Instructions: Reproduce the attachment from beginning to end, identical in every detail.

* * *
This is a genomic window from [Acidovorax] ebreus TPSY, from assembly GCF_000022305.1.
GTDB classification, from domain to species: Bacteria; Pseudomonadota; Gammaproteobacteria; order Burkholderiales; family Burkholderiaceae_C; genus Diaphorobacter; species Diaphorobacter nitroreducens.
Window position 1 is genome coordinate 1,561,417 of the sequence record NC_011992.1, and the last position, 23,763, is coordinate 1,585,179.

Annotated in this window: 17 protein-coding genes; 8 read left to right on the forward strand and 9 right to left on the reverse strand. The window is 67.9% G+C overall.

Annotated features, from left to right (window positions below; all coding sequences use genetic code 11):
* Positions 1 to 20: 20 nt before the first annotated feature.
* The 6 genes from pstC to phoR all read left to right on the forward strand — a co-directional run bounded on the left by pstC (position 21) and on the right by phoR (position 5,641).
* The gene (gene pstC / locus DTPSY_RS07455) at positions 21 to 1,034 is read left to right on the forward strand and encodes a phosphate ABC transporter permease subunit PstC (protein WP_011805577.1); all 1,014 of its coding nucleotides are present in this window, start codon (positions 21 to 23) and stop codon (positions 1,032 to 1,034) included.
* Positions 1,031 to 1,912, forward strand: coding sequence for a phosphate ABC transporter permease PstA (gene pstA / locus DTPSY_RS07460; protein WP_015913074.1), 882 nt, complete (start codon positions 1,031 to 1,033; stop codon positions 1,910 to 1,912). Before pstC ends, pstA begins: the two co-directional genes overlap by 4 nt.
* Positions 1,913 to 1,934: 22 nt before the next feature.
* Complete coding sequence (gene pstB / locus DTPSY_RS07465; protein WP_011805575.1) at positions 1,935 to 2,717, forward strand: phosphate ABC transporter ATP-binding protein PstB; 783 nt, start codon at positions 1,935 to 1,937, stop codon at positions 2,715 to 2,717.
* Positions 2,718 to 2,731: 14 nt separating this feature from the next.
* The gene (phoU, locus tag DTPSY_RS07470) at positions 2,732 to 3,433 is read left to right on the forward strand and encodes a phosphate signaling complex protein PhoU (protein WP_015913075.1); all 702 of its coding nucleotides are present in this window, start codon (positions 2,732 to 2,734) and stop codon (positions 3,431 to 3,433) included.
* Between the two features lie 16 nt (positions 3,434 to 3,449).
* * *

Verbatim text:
This is a genomic window from [Acidovorax] ebreus TPSY, from assembly GCF_000022305.1.
GTDB classification, from domain to species: Bacteria; Pseudomonadota; Gammaproteobacteria; order Burkholderiales; family Burkholderiaceae_C; genus Diaphorobacter; species Diaphorobacter nitroreducens.
Window position 1 is genome coordinate 1,561,417 of the sequence record NC_011992.1, and the last position, 23,763, is coordinate 1,585,179.

Annotated in this window: 17 protein-coding genes; 8 read left to right on the forward strand and 9 right to left on the reverse strand. The window is 67.9% G+C overall.

Annotated features, from left to right (window positions below; all coding sequences use genetic code 11):
* Positions 1 to 20: 20 nt before the first annotated feature.
* The 6 genes from pstC to phoR all read left to right on the forward strand — a co-directional run bounded on the left by pstC (position 21) and on the right by phoR (position 5,641).
* The gene (gene pstC / locus DTPSY_RS07455) at positions 21 to 1,034 is read left to right on the forward strand and encodes a phosphate ABC transporter permease subunit PstC (protein WP_011805577.1); all 1,014 of its coding nucleotides are present in this window, start codon (positions 21 to 23) and stop codon (positions 1,032 to 1,034) included.
* Positions 1,031 to 1,912, forward strand: coding sequence for a phosphate ABC transporter permease PstA (gene pstA / locus DTPSY_RS07460; protein WP_015913074.1), 882 nt, complete (start codon positions 1,031 to 1,033; stop codon positions 1,910 to 1,912). Before pstC ends, pstA begins: the two co-directional genes overlap by 4 nt.
* Positions 1,913 to 1,934: 22 nt before the next feature.
* Complete coding sequence (gene pstB / locus DTPSY_RS07465; protein WP_011805575.1) at positions 1,935 to 2,717, forward strand: phosphate ABC transporter ATP-binding protein PstB; 783 nt, start codon at positions 1,935 to 1,937, stop codon at positions 2,715 to 2,717.
* Positions 2,718 to 2,731: 14 nt separating this feature from the next.
* The gene (phoU, locus tag DTPSY_RS07470) at positions 2,732 to 3,433 is read left to right on the forward strand and encodes a phosphate signaling complex protein PhoU (protein WP_015913075.1); all 702 of its coding nucleotides are present in this window, start codon (positions 2,732 to 2,734) and stop codon (positions 3,431 to 3,433) included.
* Between the two features lie 16 nt (positions 3,434 to 3,449).